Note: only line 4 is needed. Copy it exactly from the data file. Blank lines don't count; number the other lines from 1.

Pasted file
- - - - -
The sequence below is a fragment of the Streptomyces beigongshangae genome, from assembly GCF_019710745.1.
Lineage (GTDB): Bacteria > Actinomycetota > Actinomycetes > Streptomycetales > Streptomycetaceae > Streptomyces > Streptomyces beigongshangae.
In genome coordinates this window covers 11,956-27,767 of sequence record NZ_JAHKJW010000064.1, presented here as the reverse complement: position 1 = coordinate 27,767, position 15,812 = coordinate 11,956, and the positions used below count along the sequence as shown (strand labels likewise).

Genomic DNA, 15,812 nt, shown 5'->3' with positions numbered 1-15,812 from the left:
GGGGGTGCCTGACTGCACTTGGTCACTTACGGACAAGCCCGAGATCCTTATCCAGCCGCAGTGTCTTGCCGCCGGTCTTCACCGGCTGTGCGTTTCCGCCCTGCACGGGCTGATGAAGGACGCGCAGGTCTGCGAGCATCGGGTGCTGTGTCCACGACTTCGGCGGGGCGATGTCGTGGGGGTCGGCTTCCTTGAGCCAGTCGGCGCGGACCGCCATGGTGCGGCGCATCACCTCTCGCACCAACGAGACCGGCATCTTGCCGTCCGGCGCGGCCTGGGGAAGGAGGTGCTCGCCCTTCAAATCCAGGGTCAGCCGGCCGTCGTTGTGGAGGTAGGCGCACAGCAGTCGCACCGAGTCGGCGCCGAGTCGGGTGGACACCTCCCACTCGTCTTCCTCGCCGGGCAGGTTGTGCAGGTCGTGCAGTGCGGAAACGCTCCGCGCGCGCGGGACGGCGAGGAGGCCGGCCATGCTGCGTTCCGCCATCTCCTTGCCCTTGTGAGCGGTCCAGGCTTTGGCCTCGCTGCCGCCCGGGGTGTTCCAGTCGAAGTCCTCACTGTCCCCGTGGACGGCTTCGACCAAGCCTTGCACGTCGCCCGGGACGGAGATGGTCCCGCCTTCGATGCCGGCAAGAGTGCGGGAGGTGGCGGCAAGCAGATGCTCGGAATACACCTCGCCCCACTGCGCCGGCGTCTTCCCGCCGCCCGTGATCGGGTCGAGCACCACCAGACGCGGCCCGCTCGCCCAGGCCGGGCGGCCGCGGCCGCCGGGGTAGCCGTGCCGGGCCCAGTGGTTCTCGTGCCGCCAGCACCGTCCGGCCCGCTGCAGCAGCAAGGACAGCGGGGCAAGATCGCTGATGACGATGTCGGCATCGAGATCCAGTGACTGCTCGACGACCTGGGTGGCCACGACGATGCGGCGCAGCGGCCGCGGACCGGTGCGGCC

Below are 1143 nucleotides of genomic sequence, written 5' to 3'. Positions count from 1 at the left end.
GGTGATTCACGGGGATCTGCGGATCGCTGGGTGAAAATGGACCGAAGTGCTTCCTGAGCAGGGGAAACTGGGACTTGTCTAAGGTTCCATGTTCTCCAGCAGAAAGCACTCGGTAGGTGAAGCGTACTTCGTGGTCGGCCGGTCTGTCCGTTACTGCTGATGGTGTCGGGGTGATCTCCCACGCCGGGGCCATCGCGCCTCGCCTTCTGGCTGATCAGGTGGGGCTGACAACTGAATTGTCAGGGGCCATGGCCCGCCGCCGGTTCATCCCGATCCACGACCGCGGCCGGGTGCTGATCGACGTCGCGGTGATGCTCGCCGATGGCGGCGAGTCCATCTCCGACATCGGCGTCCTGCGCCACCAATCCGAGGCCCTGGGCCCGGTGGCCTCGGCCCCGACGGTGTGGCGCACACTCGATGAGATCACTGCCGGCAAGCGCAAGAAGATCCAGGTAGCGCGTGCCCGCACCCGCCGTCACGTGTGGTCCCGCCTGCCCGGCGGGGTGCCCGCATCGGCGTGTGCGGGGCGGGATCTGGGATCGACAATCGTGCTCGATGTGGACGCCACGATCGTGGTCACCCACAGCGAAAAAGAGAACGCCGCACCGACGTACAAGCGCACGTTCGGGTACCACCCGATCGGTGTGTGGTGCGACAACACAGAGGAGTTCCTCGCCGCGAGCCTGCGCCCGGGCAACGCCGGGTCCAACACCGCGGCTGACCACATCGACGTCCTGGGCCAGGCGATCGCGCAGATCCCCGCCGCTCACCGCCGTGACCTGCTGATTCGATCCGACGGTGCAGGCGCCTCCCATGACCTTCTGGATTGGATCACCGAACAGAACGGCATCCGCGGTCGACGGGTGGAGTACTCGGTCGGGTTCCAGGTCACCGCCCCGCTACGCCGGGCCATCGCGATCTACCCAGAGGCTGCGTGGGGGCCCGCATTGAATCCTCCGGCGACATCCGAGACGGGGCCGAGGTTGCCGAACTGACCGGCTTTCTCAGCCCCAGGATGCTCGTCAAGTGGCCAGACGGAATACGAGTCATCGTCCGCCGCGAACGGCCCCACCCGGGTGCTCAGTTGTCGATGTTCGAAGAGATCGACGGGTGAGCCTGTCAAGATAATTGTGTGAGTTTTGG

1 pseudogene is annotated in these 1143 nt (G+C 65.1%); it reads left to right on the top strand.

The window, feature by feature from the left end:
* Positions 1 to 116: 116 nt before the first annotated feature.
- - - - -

Genomic DNA, 15,812 nt, shown 5'->3' with positions numbered 1-15,812 from the left: